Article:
The pessimistic tone of Continental fiction, and its pronounced preference for minute and morbid analysis, are quite revolutionizing the modern novel. Fiction is ceasing to be a branch of art, and fast becoming, instead, a branch of science. The aim of the novelist, apparently, is to lecture instead of to amuse his readers. Plot, incident, and description are being sacrificed more and more to the dissection of peculiar and abnormal types of character, and the story is too often lost in physiological details or psychological studies. The wave of Naturalism, as it is called (though nothing could really be more unnatural), has spread from France all over Europe. The Spanish and Italian novels are but pale reflections of the French novel. The German Naturalists have all the qualities of the French School, minus its grace. In Holland, the so-called Sensitivists are at great pains to combine a coarse materialism with a sickly sentimentality. Much more original, but equally depressing, is the new school of Scandinavian novelists represented by such names as Garborg, Strindberg, Jacobsen, Löffler, Hamsun, and Björnson (at least in his later works), all of whom are more or less under the influence of Ibsenism, which may be roughly defined as a radical revolt against conventionality. In point of thoroughness some of these Northern worthies are not a whit behind their fellow craftsmen in France. The novel of the year in Norway for 1891 was a loathsomely circumstantial account of slow starvation. There is a lady novelist in the same country who could give points to Zola himself; and nearly every work of Strindberg’s has scandalized a large portion of the public in Sweden. Nay, even remote Finland has been reached at last by the wave of Naturalism in fiction, and Respectability there is still in tears at the perversion of the most gifted of Finnish novelists, Juhani Aho. In the Slavonic countries also the pessimistic, analytical novel is paramount, though considerably chastened by Slavonic mysticism, and modified by peculiar political and social conditions. Though much nobler in sentiment, the novel in Poland, Russia, and Bohemia is quite as melancholy in character as the general run of fiction elsewhere. A minor key predominates them all. There is no room for humour in the mental vivisection which now passes for Belles-lettres. We may learn something, no doubt, from these fin de siècle novelists, but to get a single healthy laugh out of any one of them is quite impossible.
There is, however, one country which is a singular exception to this general rule. In Hungary the good old novel of incident and adventure is still held in high honour, and humour is of the very essence of the national literature. This curious isolated phenomenon is due, in great measure, to the immense influence of the veteran novelist, Maurus Jókai, who may be said to have created the modern Hungarian novel,1 and who has already written more romances than any man can hope to read in a life-time. Jókai is a great poet. He possesses a gorgeous fancy, an all-embracing imagination, and a constructive skill unsurpassed in modern fiction; but his most delightful quality is his humour, a humour of the cheeriest, heartiest sort, without a single soupçon of ill-nature about it, a quality precious in any age, and doubly so in an overwrought, supercivilized age like our own. Lovers of literature must always regret, however, that the great Hungarian romancer has been so prodigal of his rare gifts. He has written far too much, and his works vary immensely. Between such masterpieces, for instance, as “Karpáthy Zoltán” and “Az arány ember” on the one hand, and such pot-boilers as “Nincsen Ordög,” or even “Szerelem Bolondjai,” on the other, the interval is truly abysmal. But that such a difference is due not to exhaustion, but simply to excessive exuberance, is evident from the story which we now present for the first time to English readers. “A tengerszemü hölgy” is certainly the most brilliant of Jókai’s later, and perhaps2 the most humorous of all his works. It was justly crowned by the Hungarian Academy as the best Magyar novel of the year 1890, and well sustains the long-established reputation of the master. Apart from the intensely dramatic incidents of the story, and the originality and vividness of the characterization, “A tengerszemü hölgy” is especially interesting as being, to a very great extent, autobiographical. It is not indeed a professed record of the author’s life-like “Emlékeim” (My Memoirs) for instance. It professes to be a novel, and a most startling novel it is. Yet in none of Jókai’s other novels does he tell us so much about himself, his home, and his early struggles both as an author and a patriot; he is one of the chief characters in his own romance. Of the heroine, Bessy, I was about to say that she stood alone in fiction, but there is a certain superficial resemblance, purely accidental of course, between her and that other delightful and original rogue of romance, Mrs. Desborough, in Mr. Robert Louis Stevenson’s “More New Arabian Nights,” though all who have had the privilege of making the acquaintance of both ladies will feel bound to admit that Jókai’s Bessy, with her five husbands, is even more piquant, stimulating, and fascinating than Mr. Stevenson’s charming and elusive heroine.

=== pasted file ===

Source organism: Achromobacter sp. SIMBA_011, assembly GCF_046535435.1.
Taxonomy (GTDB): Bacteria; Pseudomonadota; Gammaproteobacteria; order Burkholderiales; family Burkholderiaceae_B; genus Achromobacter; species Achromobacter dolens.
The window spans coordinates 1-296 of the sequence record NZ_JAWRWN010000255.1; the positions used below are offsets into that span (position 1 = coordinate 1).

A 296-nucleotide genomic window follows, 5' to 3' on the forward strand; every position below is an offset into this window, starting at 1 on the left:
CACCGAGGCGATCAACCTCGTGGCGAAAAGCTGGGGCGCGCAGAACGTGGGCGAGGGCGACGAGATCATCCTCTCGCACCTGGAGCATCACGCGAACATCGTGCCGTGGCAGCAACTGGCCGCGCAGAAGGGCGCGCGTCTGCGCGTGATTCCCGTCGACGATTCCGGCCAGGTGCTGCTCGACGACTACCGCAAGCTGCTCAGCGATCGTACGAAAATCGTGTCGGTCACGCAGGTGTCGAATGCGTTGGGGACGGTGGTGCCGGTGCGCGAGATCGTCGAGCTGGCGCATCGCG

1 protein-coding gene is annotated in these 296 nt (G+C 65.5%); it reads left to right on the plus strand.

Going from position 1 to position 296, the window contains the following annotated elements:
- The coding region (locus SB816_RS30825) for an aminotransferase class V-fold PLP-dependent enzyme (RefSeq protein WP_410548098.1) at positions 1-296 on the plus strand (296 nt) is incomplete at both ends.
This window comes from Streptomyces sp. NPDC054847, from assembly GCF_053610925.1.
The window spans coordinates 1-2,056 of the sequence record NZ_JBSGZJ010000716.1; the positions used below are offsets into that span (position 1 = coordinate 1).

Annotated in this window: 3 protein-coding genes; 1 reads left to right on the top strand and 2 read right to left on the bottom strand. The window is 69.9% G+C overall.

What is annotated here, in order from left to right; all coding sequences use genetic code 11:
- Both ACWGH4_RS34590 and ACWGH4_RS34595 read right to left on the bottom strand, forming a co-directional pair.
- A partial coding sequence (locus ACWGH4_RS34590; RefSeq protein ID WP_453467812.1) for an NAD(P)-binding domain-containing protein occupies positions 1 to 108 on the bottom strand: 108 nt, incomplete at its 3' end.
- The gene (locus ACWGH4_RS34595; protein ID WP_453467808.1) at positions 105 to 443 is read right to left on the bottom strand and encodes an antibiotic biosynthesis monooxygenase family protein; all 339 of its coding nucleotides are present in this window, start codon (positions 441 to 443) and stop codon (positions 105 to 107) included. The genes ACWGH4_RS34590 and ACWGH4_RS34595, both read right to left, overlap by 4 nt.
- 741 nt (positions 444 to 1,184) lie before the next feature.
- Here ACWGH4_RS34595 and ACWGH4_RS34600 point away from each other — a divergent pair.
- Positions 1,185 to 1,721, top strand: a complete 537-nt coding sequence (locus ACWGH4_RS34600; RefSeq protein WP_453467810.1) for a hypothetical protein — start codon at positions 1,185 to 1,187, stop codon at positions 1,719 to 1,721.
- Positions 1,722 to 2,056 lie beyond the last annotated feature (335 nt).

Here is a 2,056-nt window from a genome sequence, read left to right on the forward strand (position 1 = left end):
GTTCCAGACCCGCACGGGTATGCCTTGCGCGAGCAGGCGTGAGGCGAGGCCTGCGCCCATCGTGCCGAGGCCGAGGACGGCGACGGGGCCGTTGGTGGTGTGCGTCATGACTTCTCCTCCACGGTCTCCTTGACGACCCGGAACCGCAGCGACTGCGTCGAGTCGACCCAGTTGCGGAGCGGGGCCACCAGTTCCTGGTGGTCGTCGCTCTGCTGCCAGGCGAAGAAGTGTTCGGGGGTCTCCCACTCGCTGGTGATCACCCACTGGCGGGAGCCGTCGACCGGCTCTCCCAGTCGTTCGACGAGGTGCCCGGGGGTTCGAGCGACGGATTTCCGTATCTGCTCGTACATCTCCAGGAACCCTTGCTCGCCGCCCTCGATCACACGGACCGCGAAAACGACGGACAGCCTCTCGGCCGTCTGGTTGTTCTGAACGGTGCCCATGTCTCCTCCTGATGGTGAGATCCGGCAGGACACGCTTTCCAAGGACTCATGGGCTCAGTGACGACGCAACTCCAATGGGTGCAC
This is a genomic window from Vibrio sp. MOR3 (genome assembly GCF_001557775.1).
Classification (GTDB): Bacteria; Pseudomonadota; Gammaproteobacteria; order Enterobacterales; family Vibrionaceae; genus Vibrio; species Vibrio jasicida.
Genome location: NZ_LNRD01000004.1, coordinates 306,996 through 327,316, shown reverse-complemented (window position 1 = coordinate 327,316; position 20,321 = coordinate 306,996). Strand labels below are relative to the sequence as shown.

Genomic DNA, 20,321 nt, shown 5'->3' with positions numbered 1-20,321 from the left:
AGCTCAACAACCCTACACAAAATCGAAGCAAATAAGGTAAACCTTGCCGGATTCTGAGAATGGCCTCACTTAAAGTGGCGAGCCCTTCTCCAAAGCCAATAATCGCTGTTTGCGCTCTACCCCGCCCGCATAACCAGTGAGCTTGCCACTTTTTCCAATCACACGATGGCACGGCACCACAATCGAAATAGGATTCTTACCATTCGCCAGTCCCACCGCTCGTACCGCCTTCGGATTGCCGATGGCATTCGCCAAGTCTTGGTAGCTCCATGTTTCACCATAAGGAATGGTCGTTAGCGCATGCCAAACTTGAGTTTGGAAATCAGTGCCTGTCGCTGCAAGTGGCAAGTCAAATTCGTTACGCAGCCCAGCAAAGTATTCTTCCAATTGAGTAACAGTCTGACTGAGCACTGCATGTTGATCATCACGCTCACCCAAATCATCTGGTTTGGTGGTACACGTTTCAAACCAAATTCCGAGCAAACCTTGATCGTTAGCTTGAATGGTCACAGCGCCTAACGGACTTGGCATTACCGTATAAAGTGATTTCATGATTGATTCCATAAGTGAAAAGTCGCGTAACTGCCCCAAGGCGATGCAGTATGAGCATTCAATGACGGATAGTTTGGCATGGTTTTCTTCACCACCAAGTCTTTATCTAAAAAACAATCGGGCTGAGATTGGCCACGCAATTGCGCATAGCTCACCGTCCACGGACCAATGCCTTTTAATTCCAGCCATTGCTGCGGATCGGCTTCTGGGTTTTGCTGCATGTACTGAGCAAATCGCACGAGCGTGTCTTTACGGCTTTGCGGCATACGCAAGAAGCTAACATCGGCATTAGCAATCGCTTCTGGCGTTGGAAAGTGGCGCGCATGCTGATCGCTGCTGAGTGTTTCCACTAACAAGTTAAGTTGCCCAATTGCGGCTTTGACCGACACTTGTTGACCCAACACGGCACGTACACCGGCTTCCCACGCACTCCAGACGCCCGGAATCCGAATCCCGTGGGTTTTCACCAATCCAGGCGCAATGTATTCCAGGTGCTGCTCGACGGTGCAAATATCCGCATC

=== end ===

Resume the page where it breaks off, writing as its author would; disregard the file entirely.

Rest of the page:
R. NISBET BAIN.
1 I do not forget Kármán, Jósika, and Eötvös, but the former was an imitator of Richardson, and the two latter of Walter Scott.]
2 I say “perhaps,” as I can only claim to have read twenty-five out of Jókai’s one hundred and fifty novels.]
EYES LIKE THE SEA
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